19. (1995). How Trade Hurt Unskilled Workers.” doi
  20. (1996). La Globalisation: Mythes et Realities.” CEPREMAP/CNRS(juillet):
  21. (1996). La Mondialisation de l'economie: 1. doi
  22. (1996). Le bien commun Eloge de la solidarite.
  23. (1995). Limits to Competition. doi
  24. (1998). More Instruments and Broader Goals: Moving Toward the PostWashington Consensus. The United
  25. (1997). OECD Surveys United States. doi
  26. (1996). On Governing The Global Economy. doi
  27. (1980). On History. doi
  28. (1991). On the Institutional Conditions of Diversified Quality Production. Beyond Keynesianism. Egon Matzner and Wolfgang Streeck. Eds.Aldershot, doi
  29. (1996). One Hundred Years of Socialism The Western doi
  30. (1996). One World, Ready or Not The Manic Logic of Global Capitalism. doi
  31. (1981). original edition,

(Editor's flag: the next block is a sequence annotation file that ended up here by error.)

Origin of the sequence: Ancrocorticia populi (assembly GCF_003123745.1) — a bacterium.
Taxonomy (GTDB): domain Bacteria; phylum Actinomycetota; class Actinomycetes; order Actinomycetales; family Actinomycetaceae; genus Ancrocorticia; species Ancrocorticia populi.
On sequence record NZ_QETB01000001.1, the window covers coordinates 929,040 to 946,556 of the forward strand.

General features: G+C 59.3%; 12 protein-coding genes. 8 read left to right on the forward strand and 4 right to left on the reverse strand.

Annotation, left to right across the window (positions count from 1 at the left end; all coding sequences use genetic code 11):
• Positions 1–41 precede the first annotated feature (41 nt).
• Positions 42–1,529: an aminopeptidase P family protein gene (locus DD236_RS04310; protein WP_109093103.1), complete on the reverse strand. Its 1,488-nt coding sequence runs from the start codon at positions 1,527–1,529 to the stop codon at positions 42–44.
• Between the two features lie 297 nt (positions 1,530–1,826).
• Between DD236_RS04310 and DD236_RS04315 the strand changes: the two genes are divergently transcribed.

32. (1998). Public Success, Private Failure. Market Limits to Health Care Reform.
  33. (1995). Staples, Markets and Cultural Change. Selected Essays. Montreal,
  34. (1996). States Against Markets: The Limits of Globalization. doi
  35. (1997). Sustainable Flexibility A Prospective Study on Work, Family and Society in an Information Age.
  36. (1996). Technology, Productivity and Job Creation Executive Summary. doi
  37. (1992). The Changing Workplace. doi
  38. (1998). The Commanding Heights the Battle Between Government and the Marketplace That is Remaking the World. doi
  39. (1995). The Diminished Nation-State: A Study in the Loss of
  40. (1996). The Dynamics of Globalization:Toward An Operational Formulation. Paper given at the International Studies Association, doi
  41. (1996). The End of the Nation State. doi
  42. (1996). The End of Work. The End of the Global Labor Force and the Dawn of the Post-Market Era. doi